A South Korean government's solution to a wartime labor issue with Japan is realistic but unlikely to fundamentally fix the long-standing thorny problem between the two countries, foreign affairs experts said.
South Korea's decision, announced Monday, centers on a government-backed foundation paying compensation to Korean plaintiffs instead of requiring two Japanese companies to do so, as had been ordered by South Korean court rulings in 2018.
Tokyo, however, is still worried that Seoul may abruptly overturn the plan, as the neighbor has violated bilateral promises in consideration of anti-Japan public opinion, basically helping push up the approval ratings of the nation's administration.
But Japanese Prime Minister Fumio Kishida's government should try to deepen cooperation with South Korean President Yoon Suk Yeol if Tokyo is keen to build normal and healthy ties with Seoul for future generations, the experts said.
South Korea unveiled the solution as Tokyo-Seoul relations have shown signs of improving since Yoon took office in May 2022, pledging to take a future-oriented approach toward Japan.
During the five-year tenure of Yoon's predecessor Moon Jae In, ties between Tokyo and Seoul reached their lowest point in years over wartime labor and other disputes, including a territorial row in the Sea of Japan.
In separate rulings in 2018, the South Korean Supreme Court ordered two Japanese firms -- Mitsubishi Heavy Industries Ltd. and Nippon Steel Corp. -- to pay damages to former Korean laborers and their relatives over alleged forced labor during World War II.
The companies have refused to comply with the requests, as Tokyo has said all issues stemming from Japan's 1910-1945 colonization of the Korean Peninsula were settled "completely and finally" under a 1965 bilateral agreement.
Under the South Korean government's solution, Seoul has voiced hope that Japanese firms will voluntarily contribute to the foundation, but it is believed that Tokyo did not guarantee Mitsubishi Heavy Industries and Nippon Steel would join the entity.
Also, Japan has issued no fresh apology for its colonial rule of its neighbor, making it clear that Tokyo stands by previous government statements that expressed remorse over its wartime aggression in Asia.
Susumu Kohari, a professor at the University of Shizuoka, said the solution mapped out by South Korea "has given an impression that Yoon's administration has made concessions," adding Japan has refused to pay compensation or apologize again.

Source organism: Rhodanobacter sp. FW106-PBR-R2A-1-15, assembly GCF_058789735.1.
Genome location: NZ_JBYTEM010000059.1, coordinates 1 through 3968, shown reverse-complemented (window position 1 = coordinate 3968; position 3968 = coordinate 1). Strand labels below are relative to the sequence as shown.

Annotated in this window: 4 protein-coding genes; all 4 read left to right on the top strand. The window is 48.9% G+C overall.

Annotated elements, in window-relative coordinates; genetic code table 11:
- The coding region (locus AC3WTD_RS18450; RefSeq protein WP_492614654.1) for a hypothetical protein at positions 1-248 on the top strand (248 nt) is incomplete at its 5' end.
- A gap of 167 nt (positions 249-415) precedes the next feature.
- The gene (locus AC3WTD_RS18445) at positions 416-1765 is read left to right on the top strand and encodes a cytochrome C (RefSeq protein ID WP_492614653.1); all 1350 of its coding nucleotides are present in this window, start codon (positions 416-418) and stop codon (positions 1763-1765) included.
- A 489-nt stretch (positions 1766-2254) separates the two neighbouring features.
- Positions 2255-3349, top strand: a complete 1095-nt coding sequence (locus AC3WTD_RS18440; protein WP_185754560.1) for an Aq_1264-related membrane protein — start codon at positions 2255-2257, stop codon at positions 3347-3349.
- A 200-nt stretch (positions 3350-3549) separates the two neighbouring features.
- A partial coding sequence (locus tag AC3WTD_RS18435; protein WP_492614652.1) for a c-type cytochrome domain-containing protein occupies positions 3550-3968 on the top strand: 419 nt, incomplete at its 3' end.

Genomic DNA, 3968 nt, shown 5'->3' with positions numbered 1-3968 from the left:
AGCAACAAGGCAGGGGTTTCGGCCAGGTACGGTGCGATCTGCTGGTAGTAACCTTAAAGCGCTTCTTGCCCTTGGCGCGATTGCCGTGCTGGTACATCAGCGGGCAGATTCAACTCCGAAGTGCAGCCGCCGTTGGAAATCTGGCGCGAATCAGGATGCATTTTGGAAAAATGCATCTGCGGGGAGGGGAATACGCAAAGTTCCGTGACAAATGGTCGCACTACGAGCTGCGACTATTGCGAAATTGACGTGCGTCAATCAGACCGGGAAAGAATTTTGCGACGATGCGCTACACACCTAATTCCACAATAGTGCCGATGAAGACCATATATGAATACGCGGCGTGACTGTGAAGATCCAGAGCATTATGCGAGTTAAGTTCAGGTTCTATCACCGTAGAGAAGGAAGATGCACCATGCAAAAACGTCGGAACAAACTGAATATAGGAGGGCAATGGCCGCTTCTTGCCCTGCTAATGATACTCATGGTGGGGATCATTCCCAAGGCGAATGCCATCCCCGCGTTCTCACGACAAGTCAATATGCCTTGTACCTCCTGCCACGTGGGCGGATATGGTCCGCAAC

The solution has triggered a strong backlash in South Korea. Before its announcement, a public poll in South Korea in January showed that 64 percent of the respondents opposed the solution, with just 23 percent favoring it.
Meanwhile, South Korean media said business groups from the two countries will create a "future youth fund" to promote exchanges among young people through means such as student scholarships.
The groups are the Federation of Korean Industries, a major South Korean business lobby, and its Japanese equivalent, the Japan Business Federation. Mitsubishi Heavy Industries and Nippon Steel are members of the organization known as Keidanren.
"As a result, the Japanese corporate defendants will participate in" the framework of the solution, said Kohari, an expert on Korean studies, adding that establishing the foundation is a realistic manner for Tokyo and Seoul to resolve the wartime labor spat.
Tokyo eventually decided to allow the nation's companies to voluntarily donate to the foundation if Seoul retracted its demand for payment from the two defendant firms, according to Japanese government sources.
Nevertheless, Kohari said, technically, the right to compensation has not been abandoned.
In the past, both Japan and South Korea had agreed to settle the so-called comfort women matter "finally and irreversibly," but the accord was effectively scrapped unilaterally by Moon's government in 2019, infuriating Japan.
South Korea claims Koreans were forced to work as "comfort women" in Japanese wartime military brothels.
Kohari said there is concern among Japanese government officials and ruling lawmakers that the wartime labor issue might follow the same pattern as the comfort women quarrel if an anti-Japan administration is launched in South Korea in the future.
"Because the president is Mr. Yoon," who is eager to improve South Korea's bilateral relations with Japan, Seoul made the latest decision on the wartime labor dispute, Kohari said, adding Tokyo should emphasize this fact.
Kohari said Japan should take steps that would enable Yoon's government to receive a high rating in his country, which would, in turn, boost the political foundation of his administration and stabilize ties between Tokyo and Seoul in the long run.
For example, the measures include lifting export restrictions on semiconductor material to South Korea imposed since July 2019 and returning the nation to a "white list" of trusted trade partners as soon as possible, he said.
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